Flying a Flag of Truth
covering burma and southeast asia
Tuesday, December 12, 2017
Magazine

INTERVIEW

Flying a Flag of Truth


By AYE CHAN MYATE JULY, 2010 - VOLUME 18 NO.7


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Poet and artist Saw Wai was released from prison in May after spending more than two years behind bars for publishing a poem in “The Love Journal” that contained the hidden words: “Power-hungry, insane Gen Than Shwe.” In addition to his creative work, he has been active in fund-raising efforts for people with HIV/AIDS and other community-based projects. In 2009, he received the Hellman/Hammett Prize from Human Rights Watch.

Question: You have been interviewed by a number of Rangoon journals. Do you think these  interviews will ever be published?

Answer: We’ll see. I might have spoken too harshly about the authorities. As a former political prisoner, my answers were frank. If I continued to answer so frankly, it would have made it more difficult for the interviews to be published, so I also spoke about some good points. The interviewers told me that they would try their best to get my answers in their magazines. It might be possible, they said, because they believe that before or after the 2010 election, some level of freedom might be permitted in the media.

Saw Wai

Q:  How are your writing, art and community work going now?

A:  Well, I wrote some poems and essays while I was in prison. I have to make some final revisions to an essay called “Modern Art and Modern Images.” Before I was put in jail, I had already written about 50 short stories and planned to publish the stories in one go. But I couldn’t finish that, because I was imprisoned.

For the community work, we have a group called “White Rainbow.” We need more members. I want to go everywhere to help our people. If there are no restrictions, I will continue this work.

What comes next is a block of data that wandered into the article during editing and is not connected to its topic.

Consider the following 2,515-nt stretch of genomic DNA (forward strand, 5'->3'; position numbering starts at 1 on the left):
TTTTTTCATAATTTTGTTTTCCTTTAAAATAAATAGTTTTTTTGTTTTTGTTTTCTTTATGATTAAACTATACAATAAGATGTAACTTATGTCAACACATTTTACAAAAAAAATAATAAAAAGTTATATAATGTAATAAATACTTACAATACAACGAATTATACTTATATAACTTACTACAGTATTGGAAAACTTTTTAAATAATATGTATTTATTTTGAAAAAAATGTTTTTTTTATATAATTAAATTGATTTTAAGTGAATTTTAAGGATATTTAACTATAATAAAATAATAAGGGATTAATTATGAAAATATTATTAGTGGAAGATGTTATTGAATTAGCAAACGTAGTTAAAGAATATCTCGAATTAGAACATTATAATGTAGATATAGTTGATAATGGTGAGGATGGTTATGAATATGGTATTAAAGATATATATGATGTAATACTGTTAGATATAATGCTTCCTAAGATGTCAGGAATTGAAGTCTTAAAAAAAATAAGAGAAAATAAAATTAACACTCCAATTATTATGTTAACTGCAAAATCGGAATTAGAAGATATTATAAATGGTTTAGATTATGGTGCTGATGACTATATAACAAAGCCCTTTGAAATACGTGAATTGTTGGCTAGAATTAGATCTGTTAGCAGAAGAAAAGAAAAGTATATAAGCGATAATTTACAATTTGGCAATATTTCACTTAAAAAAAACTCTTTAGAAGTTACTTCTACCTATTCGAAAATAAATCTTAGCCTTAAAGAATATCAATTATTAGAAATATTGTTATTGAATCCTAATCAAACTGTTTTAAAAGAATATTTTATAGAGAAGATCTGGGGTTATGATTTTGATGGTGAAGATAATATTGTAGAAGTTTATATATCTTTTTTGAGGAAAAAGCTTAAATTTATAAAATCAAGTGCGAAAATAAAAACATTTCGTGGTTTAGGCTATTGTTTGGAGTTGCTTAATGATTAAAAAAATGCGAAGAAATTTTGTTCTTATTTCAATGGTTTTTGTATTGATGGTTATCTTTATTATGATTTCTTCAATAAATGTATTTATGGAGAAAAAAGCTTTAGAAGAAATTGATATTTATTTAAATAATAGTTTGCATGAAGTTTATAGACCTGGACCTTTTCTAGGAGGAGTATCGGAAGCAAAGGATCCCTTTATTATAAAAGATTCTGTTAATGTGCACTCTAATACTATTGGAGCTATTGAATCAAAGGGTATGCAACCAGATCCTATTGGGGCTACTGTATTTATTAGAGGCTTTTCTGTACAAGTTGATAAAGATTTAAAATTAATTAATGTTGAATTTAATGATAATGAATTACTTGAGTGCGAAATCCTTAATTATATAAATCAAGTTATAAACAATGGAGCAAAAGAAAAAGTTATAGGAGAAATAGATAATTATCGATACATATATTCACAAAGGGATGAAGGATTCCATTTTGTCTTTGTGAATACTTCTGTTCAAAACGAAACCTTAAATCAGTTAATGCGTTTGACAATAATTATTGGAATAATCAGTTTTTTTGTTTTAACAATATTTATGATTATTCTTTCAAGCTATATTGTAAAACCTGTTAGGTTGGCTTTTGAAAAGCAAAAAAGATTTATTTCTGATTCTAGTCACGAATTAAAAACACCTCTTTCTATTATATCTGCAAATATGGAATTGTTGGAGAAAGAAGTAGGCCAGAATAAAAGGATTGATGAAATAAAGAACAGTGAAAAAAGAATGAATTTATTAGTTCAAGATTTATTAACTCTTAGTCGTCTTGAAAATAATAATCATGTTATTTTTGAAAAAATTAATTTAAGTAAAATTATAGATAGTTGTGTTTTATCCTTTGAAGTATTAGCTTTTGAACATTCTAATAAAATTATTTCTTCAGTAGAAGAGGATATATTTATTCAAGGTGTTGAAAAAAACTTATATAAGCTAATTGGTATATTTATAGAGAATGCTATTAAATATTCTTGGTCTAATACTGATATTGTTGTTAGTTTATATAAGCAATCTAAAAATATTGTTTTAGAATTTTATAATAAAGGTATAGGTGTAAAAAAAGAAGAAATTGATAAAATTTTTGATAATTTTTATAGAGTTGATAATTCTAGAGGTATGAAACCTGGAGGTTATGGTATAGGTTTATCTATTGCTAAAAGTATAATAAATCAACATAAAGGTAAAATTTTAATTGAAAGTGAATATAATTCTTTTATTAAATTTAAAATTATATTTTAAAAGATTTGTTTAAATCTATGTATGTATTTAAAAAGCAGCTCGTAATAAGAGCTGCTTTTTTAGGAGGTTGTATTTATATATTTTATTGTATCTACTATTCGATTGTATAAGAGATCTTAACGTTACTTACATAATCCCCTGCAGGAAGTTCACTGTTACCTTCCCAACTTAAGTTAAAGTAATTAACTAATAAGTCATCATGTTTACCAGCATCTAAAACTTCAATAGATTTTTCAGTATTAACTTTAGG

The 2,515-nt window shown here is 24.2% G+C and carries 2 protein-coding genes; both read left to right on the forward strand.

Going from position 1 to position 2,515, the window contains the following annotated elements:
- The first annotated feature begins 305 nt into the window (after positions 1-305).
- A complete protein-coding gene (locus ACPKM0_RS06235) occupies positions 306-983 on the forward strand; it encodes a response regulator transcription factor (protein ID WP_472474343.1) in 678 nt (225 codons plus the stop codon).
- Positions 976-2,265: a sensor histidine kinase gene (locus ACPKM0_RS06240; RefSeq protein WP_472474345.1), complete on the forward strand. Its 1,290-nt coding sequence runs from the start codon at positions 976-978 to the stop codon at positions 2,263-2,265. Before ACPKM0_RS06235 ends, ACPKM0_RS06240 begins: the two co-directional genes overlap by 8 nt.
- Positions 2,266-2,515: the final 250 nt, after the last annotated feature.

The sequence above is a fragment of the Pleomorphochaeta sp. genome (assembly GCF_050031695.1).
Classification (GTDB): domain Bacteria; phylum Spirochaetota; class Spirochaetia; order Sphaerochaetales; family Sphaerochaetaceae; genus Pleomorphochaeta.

Q: Was your essay part of the reason you were imprisoned?

A: It’s hard to say why they put me in jail. But while I was there, I had more time and continued to write. Earlier, I had started writing about installation and performance art in Burma.

Q: What is that about?

A: The essay is based on the way I see art and the world changing, and the way I see Burma. In the creative arts, there are ways to comment on political, environmental and economic issues. Some of these ideas can be presented in installation and performance pieces, while other ideas can only live in poems.

So the essay is based on these new approaches to art in Burma. When we talk about art based on political ideas, you can see that everywhere in the world. In the old days, poems were created when a king or president or prime minister committed bad deeds. I also love to create these kinds of poems.

Q: Were you able to read and write while you were in prison?

A: Yes, I got a chance to read and write. Normally, political prisoners like us are denied this right. But as soon as I was put in prison, I started demanding to be allowed to read and write. And I told the prison authorities that I wanted to open a library. I was allowed to do that, and I set up a library with about 1,000 books in Insein Prison hospital. When I was transferred to Yamethin Prison, I made the same demand. The prison authorities allowed me to set up a library with about 1,000 books there. We had more readers in Insein Prison than Yamethin Prison. So I had to persuade my fellow prisoners to read. After 18 months, more prisoners were reading books. In Yamethin Prison, there are about 400 political prisoners and about 120 are regular readers. That’s one of the things I did in prison.

Q: Were other political prisoners allowed to read and write like you?

A: Political prisoners around me were allowed to read and write. When I was in Insein Prison, we were allowed to read, but not everything. If we wanted to write, we had to ask for permission from prison authorities and then they gave us some paper and pens.

Q: In Burma, censorship limits creativity.



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